Arden: I think the main thing that sets me apart is my voice. It’s not really something I’ve “worked on” in an effort to stand out, my voice is my voice, but it’s the one thing that fans always seem to come back to when they talk about my music.
EC: For Indie artists it’s always been tough to get ahead but as a female it does make it even harder. There doesn’t seem to be much room for women anymore unless you strip down half naked and sing about sex. As a woman and Indie artist what hurtles have you had to overcome?
Arden: Honestly, the one hurdle I’ve had as an Indie artist doesn’t have anything to do with being female at all. I think there are plenty of women out there looking for meaningful music who don’t subscribe to the whole half-naked thing. My hurdle is that I am truly an Indie artist at this point in the sense that I have put out a record independently of any record label. However, my music isn’t “Indie” in the genre sense of the word. My music is very commercial, pop/singer-songwriter in genre. So a lot of opportunities that are open to Indie artists are not right for me because they’re really courting “Indie” music as a sound, not a circumstance.
EC: What made you choose /Me With Me/ as your first single? So far it seems to have been a great decision.
Arden: I chose “Me With Me” because it’s upbeat and I think a lot of people can relate to it. I actually just found out that it was nominated for Pop Song of the Year by the 2006 Independent Music Awards.
EC: Most of the artists I speak with are huge supporters of downloading music; how do you feel about it what do you think are the positive aspects of it and the negative.
Arden: I think legal downloading through iTunes, Napster etc. is great. I’ve sold more albums on iTunes and Napster then I physical albums from Tower Records or off my website. I’m torn about the whole peer to peer issue though. I think for up-and-coming artists, it can be a great way to get exposure if you want to release one track to a website like Kazaa or other free download site. But I think that that kind of exposure only goes so far, and as artists (Indie or not) we need to educate people that music has value, and that starts by us valuing our own music. If we’re giving it all away, I think that sends a message to fans that maybe it isn’t worth something.
EC: What do you see in the future for your music where do you see it taking you?
Arden: Wow, that’s a loaded question. Well, for my next album I would love to co-write with some of the people that I think are great writer/producers in the pop genre….people like Linda Perry and John Shanks. I would love to write and perform a song specifically for a film. I would love to get on a tour with other similar artists – if Sarah McLachlan brought back Lilith Fair I would lobby hard to get on the bill. And, while I think that there are definite benefits to being indie, I also recognize the opportunities that a label could bring to the table. So if/when the right label relationship comes along, I would definitely take advantage of the opportunity.
EC: What inspires you?
Arden: Harmonies, great chords, and certain experiences that seem to happen just to be written about.
EC: Do you have a routine to your songwriting how do you start, what usually happens first?
Arden: I’m a music first kind of girl. My songs mostly come from me sitting at the piano and fooling around until I stumble across something that I keep playing over and over again. That’s how I know it’ll become a song – when I obsess over the chords and need to play it again and again because I love the chord progression. Then words come later when I have something to say. I’ve had songs that don’t get words until 4 months later because I wasn’t feeling anything that fit with it. Or sometimes it’s very easy if there’s something going on in my head that I need to get out.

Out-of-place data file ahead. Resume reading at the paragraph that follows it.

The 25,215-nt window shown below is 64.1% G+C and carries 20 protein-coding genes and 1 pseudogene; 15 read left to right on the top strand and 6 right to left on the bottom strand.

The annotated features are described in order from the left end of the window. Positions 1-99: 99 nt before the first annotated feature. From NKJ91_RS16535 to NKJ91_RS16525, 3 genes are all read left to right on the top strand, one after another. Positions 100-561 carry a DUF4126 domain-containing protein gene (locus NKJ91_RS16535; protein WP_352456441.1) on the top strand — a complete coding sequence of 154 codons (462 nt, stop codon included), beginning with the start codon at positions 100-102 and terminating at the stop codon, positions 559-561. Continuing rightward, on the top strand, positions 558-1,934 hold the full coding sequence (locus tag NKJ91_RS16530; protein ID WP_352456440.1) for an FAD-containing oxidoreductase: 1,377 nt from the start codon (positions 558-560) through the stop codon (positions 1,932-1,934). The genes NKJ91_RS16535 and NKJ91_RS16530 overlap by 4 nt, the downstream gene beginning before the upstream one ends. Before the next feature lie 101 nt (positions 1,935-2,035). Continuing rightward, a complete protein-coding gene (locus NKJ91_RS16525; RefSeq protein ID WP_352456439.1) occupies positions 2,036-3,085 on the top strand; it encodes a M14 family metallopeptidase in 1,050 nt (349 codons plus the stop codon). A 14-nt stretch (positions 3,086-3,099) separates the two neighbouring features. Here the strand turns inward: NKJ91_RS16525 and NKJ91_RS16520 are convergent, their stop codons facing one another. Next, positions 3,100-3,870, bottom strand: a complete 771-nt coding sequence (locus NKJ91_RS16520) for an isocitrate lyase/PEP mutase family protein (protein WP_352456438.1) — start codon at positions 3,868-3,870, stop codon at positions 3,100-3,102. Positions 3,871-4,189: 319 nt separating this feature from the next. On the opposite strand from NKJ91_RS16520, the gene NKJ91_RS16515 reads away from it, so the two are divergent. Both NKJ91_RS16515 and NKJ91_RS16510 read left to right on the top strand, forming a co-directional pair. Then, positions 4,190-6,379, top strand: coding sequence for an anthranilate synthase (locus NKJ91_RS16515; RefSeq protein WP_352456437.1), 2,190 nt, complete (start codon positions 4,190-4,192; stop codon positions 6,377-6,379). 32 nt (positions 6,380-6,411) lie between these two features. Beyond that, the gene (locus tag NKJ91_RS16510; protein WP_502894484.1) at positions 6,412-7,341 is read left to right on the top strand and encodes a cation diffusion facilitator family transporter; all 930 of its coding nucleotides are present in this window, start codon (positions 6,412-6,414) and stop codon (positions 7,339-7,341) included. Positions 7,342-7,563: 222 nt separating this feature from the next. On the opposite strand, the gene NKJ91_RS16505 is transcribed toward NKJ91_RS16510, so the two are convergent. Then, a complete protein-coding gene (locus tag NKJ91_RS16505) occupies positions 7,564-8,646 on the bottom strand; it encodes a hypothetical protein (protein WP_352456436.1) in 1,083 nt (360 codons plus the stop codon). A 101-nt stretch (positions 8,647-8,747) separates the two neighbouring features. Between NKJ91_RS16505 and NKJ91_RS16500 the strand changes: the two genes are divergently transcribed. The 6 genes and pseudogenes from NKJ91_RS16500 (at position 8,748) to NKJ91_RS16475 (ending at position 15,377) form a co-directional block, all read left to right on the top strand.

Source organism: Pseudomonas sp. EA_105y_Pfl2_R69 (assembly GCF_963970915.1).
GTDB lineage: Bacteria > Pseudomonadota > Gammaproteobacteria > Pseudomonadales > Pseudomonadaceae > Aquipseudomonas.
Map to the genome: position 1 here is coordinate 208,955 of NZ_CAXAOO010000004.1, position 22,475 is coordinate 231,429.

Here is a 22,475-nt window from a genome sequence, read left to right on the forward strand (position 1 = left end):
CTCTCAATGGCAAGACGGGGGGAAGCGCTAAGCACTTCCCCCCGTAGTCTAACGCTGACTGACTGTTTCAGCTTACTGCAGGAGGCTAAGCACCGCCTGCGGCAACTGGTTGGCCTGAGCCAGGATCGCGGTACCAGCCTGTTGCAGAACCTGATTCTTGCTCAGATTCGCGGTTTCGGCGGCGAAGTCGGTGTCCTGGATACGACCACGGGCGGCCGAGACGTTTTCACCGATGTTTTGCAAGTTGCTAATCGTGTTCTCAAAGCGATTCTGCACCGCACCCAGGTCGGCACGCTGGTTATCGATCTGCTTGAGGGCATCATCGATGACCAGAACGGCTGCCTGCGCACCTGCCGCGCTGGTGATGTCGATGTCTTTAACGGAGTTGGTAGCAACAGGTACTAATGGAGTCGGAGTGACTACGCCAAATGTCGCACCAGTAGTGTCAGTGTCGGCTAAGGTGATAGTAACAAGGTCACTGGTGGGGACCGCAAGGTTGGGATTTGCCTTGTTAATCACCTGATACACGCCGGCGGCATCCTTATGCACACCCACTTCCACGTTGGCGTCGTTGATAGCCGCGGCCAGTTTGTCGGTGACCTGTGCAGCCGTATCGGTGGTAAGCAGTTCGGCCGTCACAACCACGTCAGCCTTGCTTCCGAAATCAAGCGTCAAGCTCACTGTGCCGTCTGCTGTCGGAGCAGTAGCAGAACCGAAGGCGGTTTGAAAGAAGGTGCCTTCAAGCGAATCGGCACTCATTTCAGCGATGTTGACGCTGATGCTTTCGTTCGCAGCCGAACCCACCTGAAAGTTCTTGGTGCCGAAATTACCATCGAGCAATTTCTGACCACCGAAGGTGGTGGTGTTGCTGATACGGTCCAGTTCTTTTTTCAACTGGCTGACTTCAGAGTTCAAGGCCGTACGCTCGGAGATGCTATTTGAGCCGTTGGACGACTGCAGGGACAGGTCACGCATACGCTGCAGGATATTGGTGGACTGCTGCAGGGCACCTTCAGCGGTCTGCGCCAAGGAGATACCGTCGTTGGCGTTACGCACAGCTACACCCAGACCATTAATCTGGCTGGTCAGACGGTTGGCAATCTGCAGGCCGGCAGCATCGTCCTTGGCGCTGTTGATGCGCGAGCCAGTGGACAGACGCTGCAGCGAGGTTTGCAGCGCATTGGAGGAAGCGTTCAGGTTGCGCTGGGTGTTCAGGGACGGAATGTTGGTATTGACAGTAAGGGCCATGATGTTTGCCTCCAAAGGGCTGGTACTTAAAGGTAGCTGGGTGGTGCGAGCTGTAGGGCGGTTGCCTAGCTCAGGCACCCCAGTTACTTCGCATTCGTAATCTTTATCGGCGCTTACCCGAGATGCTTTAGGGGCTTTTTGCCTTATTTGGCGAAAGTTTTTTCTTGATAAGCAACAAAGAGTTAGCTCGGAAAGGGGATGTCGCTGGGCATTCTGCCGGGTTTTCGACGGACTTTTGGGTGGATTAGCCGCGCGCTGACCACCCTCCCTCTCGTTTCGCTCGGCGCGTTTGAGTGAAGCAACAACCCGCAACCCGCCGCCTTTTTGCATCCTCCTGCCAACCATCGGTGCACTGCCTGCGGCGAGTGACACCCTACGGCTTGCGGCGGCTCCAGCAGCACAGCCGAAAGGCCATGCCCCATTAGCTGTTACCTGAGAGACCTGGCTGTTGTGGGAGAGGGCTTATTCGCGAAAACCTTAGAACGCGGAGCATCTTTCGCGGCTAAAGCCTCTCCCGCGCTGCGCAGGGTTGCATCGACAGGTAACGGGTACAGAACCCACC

EC: Constantly playing gigs and doing promotions can get somewhat tiring, what do you do to unwind? When you aren’t working what’s fun for you?
Arden: Lately, when I’ve had time and I’m in LA I’ve been into cooking. My boyfriend and I made homemade chicken soup from scratch recently (we’re not talking a can of chicken broth here, we’re talking boiling the bird and skimming the fat). We took it on as a challenge…two 21st century kids trying to make grandma’s old fashioned chicken soup. And it was a wild success – it was so good that now I’m obsessed. So I like to have friends over for dinner. I also spend a lot of time out at other friends’ shows or having a girl’s night with my girlfriends. I also love movies.
My brother is a film producer so he’ll often bring me along to a film festival or movie premier which is always a scene but kind of a guilty pleasure. I have to say though I never get tired of giging. It’s the promoting that gets tiresome, but as I see it, they don’t call this the music business for nothing and promoting yourself is just part of that.
When I look through press kits; and we get hundreds; Im constantly looking for one CD, one CD that just grabs my attention. Very rarely do you find a Pop vocalist whos voice is so flexible and has such a wide range and can cook! Arden is a great singer and her piano playing really makes the songs very different and very unique from what we have been trained to believe is true Pop.
I try to keep our site very diverse in the type of music each artist plays and I’m thankful to have found Arden she is not your stereotypical Indie musician. Though it can be rough being a Pop Indie artist she seems to be doing well for herself keeping busy by playing gigs all over the country. With her team of excellent producers and a great fan base I think Arden will be just fine. Visit Ardens website www.ardenkaywin.com to listen to some of her songs. You can also purchase her full album Quarter Life Crisis for a mere $10.